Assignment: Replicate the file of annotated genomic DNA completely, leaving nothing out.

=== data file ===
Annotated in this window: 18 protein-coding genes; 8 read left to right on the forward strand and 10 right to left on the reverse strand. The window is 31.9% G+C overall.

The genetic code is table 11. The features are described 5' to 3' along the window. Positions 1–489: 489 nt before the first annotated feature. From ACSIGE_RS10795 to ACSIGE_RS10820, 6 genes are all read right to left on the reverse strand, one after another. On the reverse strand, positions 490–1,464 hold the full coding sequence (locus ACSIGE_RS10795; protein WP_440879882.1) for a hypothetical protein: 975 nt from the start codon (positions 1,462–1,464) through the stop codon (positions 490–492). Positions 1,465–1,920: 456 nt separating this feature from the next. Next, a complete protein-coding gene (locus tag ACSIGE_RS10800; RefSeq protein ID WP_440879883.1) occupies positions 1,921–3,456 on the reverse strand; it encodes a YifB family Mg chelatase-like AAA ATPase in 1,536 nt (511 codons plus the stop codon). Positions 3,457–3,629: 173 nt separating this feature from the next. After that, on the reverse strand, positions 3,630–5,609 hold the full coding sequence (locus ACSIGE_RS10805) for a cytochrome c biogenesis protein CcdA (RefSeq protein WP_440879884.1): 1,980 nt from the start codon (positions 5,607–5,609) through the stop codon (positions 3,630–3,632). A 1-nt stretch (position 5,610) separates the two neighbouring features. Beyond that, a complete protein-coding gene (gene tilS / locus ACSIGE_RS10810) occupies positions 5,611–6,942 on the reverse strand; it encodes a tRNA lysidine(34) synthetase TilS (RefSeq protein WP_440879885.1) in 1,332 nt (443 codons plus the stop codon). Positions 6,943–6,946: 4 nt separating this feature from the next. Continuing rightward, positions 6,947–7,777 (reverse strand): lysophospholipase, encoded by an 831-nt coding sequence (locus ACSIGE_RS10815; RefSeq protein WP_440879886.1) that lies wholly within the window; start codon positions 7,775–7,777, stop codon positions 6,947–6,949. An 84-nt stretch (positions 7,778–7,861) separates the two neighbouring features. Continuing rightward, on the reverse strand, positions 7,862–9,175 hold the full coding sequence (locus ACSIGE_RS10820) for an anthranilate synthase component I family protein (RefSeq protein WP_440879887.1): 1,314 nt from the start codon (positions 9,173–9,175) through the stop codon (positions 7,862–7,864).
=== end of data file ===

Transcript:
Annotated in this window: 18 protein-coding genes; 8 read left to right on the forward strand and 10 right to left on the reverse strand. The window is 31.9% G+C overall.

The genetic code is table 11. The features are described 5' to 3' along the window. Positions 1–489: 489 nt before the first annotated feature. From ACSIGE_RS10795 to ACSIGE_RS10820, 6 genes are all read right to left on the reverse strand, one after another. On the reverse strand, positions 490–1,464 hold the full coding sequence (locus ACSIGE_RS10795; protein WP_440879882.1) for a hypothetical protein: 975 nt from the start codon (positions 1,462–1,464) through the stop codon (positions 490–492). Positions 1,465–1,920: 456 nt separating this feature from the next. Next, a complete protein-coding gene (locus tag ACSIGE_RS10800; RefSeq protein ID WP_440879883.1) occupies positions 1,921–3,456 on the reverse strand; it encodes a YifB family Mg chelatase-like AAA ATPase in 1,536 nt (511 codons plus the stop codon). Positions 3,457–3,629: 173 nt separating this feature from the next. After that, on the reverse strand, positions 3,630–5,609 hold the full coding sequence (locus ACSIGE_RS10805) for a cytochrome c biogenesis protein CcdA (RefSeq protein WP_440879884.1): 1,980 nt from the start codon (positions 5,607–5,609) through the stop codon (positions 3,630–3,632). A 1-nt stretch (position 5,610) separates the two neighbouring features. Beyond that, a complete protein-coding gene (gene tilS / locus ACSIGE_RS10810) occupies positions 5,611–6,942 on the reverse strand; it encodes a tRNA lysidine(34) synthetase TilS (RefSeq protein WP_440879885.1) in 1,332 nt (443 codons plus the stop codon). Positions 6,943–6,946: 4 nt separating this feature from the next. Continuing rightward, positions 6,947–7,777 (reverse strand): lysophospholipase, encoded by an 831-nt coding sequence (locus ACSIGE_RS10815; RefSeq protein WP_440879886.1) that lies wholly within the window; start codon positions 7,775–7,777, stop codon positions 6,947–6,949. An 84-nt stretch (positions 7,778–7,861) separates the two neighbouring features. Continuing rightward, on the reverse strand, positions 7,862–9,175 hold the full coding sequence (locus ACSIGE_RS10820) for an anthranilate synthase component I family protein (RefSeq protein WP_440879887.1): 1,314 nt from the start codon (positions 9,173–9,175) through the stop codon (positions 7,862–7,864).